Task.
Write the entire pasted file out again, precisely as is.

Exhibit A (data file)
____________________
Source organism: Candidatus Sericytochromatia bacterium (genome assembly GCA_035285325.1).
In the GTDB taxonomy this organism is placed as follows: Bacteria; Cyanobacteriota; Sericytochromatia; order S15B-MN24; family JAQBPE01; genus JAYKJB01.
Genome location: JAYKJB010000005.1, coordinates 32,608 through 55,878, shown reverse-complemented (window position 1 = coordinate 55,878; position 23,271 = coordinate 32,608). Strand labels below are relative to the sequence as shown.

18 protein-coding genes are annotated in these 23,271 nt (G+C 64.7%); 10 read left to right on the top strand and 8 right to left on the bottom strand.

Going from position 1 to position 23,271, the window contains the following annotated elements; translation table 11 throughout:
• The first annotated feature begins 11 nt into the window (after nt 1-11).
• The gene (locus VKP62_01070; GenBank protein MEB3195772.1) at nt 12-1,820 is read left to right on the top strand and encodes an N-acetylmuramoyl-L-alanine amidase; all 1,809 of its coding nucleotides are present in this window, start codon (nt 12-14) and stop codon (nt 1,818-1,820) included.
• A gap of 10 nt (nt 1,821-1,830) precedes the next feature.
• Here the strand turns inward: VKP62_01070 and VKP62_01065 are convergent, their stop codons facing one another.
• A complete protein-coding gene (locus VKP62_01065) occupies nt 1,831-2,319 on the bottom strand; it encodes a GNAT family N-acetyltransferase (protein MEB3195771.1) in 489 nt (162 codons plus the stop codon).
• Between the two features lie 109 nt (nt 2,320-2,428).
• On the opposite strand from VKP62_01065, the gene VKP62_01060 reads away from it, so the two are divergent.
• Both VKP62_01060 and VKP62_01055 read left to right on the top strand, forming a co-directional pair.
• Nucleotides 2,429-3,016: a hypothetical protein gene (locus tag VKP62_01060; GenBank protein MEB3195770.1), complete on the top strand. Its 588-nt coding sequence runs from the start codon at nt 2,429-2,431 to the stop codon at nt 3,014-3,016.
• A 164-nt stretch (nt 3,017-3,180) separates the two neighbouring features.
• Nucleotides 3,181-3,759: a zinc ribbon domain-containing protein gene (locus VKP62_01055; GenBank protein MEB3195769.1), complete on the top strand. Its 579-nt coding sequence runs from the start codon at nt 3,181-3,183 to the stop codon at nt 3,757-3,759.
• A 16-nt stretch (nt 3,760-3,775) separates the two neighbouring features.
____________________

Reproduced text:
Source organism: Candidatus Sericytochromatia bacterium (genome assembly GCA_035285325.1).
In the GTDB taxonomy this organism is placed as follows: Bacteria; Cyanobacteriota; Sericytochromatia; order S15B-MN24; family JAQBPE01; genus JAYKJB01.
Genome location: JAYKJB010000005.1, coordinates 32,608 through 55,878, shown reverse-complemented (window position 1 = coordinate 55,878; position 23,271 = coordinate 32,608). Strand labels below are relative to the sequence as shown.

18 protein-coding genes are annotated in these 23,271 nt (G+C 64.7%); 10 read left to right on the top strand and 8 right to left on the bottom strand.

Going from position 1 to position 23,271, the window contains the following annotated elements; translation table 11 throughout:
• The first annotated feature begins 11 nt into the window (after nt 1-11).
• The gene (locus VKP62_01070; GenBank protein MEB3195772.1) at nt 12-1,820 is read left to right on the top strand and encodes an N-acetylmuramoyl-L-alanine amidase; all 1,809 of its coding nucleotides are present in this window, start codon (nt 12-14) and stop codon (nt 1,818-1,820) included.
• A gap of 10 nt (nt 1,821-1,830) precedes the next feature.
• Here the strand turns inward: VKP62_01070 and VKP62_01065 are convergent, their stop codons facing one another.
• A complete protein-coding gene (locus VKP62_01065) occupies nt 1,831-2,319 on the bottom strand; it encodes a GNAT family N-acetyltransferase (protein MEB3195771.1) in 489 nt (162 codons plus the stop codon).
• Between the two features lie 109 nt (nt 2,320-2,428).
• On the opposite strand from VKP62_01065, the gene VKP62_01060 reads away from it, so the two are divergent.
• Both VKP62_01060 and VKP62_01055 read left to right on the top strand, forming a co-directional pair.
• Nucleotides 2,429-3,016: a hypothetical protein gene (locus tag VKP62_01060; GenBank protein MEB3195770.1), complete on the top strand. Its 588-nt coding sequence runs from the start codon at nt 2,429-2,431 to the stop codon at nt 3,014-3,016.
• A 164-nt stretch (nt 3,017-3,180) separates the two neighbouring features.
• Nucleotides 3,181-3,759: a zinc ribbon domain-containing protein gene (locus VKP62_01055; GenBank protein MEB3195769.1), complete on the top strand. Its 579-nt coding sequence runs from the start codon at nt 3,181-3,183 to the stop codon at nt 3,757-3,759.
• A 16-nt stretch (nt 3,760-3,775) separates the two neighbouring features.